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Asian Centre For Human Rights, 2009

full report: pdf

One of the least reported, but most significant changes in Nepali politics since the 2006 People’s Movement is the emergence of the ‘Madhes’ as a political force. With the opening of the democratic space, the Madhesis, who largely but not exclusively live in the southern plains and constitute 33 percent of the population1, asserted themselves. The Madhes speak languages like Maithili, Bhojpuri, Awadhi, Hindi and Urdu2 and have extensive cross-border ties with India3. They challenged the hill-centric notion of Nepali nationalism and staked claim for greater representation in the state structure.4 After a period of two and a half volatile years which has seen the repeated formation and fragmentation of Madhesi parties, the proliferation of militant armed groups in the Tarai, and reluctant measures by Kathmandu to share power, Madhesi politics is once again at the cross-roads. The ouster of the Maoist government in May 2009 and the subsequent formation of the Madhav Nepal led coalition government was accompanied by striking changes in political alignments in Tarai. The biggest Madhesi party, Madhesi Janadhikar Forum (MJF) led by Upendra Yadav, split into two factions – with one supporting the government and the other out in the opposition.5 The split was driven by personality-centered as well as ideological issues. The Tarai Madhes Loktantrik Party (TMLP), which had stayed out of the Maoist government and even announced an agitation in the Tarai, has now become a participant in the ruling dispensation. The Sadbhavana Party continues to occupy one ministerial portfolio. These three Madhesi parties were critical in helping Madhav Nepal form a majority government. Even now, if two of these parties withdraw support, the coalition runs the risk of losing the confidence vote on the floor of the house.6 All these parties have come together on an anti-Maoist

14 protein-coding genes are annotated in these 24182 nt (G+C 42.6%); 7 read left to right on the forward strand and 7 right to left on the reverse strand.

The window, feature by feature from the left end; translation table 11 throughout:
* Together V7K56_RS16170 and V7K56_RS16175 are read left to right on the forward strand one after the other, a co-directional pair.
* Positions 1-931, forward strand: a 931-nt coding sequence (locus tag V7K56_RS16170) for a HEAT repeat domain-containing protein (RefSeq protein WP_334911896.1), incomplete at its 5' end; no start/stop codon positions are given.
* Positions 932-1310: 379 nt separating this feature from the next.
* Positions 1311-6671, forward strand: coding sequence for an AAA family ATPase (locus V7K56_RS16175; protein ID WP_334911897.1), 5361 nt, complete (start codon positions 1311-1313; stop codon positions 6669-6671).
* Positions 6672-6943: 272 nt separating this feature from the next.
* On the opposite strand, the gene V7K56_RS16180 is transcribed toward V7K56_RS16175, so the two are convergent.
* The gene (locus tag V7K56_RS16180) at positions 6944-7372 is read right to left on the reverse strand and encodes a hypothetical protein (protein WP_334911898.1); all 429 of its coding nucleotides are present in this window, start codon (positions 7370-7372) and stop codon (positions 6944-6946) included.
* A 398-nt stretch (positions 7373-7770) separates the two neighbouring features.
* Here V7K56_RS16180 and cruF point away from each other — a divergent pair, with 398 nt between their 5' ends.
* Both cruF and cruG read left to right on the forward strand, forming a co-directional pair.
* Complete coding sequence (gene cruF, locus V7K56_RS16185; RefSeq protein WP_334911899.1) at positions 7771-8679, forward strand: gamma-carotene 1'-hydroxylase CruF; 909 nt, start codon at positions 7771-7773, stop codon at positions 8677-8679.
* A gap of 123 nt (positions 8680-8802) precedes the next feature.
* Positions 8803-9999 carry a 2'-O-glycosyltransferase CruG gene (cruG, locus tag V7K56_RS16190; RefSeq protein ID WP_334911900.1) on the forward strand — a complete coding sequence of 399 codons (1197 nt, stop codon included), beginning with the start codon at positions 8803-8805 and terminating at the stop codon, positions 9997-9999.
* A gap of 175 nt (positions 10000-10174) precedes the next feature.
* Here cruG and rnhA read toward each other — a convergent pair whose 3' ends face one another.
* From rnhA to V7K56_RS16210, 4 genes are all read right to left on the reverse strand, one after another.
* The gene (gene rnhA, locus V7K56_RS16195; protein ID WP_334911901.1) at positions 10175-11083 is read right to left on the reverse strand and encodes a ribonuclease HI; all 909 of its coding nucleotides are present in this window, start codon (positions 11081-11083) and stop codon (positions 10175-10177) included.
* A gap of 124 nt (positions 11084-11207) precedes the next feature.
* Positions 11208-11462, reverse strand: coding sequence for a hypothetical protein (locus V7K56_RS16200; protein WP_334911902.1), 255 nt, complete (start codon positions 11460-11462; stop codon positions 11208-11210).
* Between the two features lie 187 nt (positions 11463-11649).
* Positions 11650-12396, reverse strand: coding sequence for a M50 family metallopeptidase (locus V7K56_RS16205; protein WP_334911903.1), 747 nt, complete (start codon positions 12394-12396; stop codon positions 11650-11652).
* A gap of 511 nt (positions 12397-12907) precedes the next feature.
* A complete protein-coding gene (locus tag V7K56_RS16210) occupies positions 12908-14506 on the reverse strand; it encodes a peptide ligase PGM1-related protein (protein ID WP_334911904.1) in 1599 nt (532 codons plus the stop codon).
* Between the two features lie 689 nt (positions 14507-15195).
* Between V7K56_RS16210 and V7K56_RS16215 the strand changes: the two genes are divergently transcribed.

plank, sharing the belief that the Maoists must be stopped in their quest for ‘total state capture’. They have termed the alliance as a broader democratic alliance. But it is riddled with internal contradictions.

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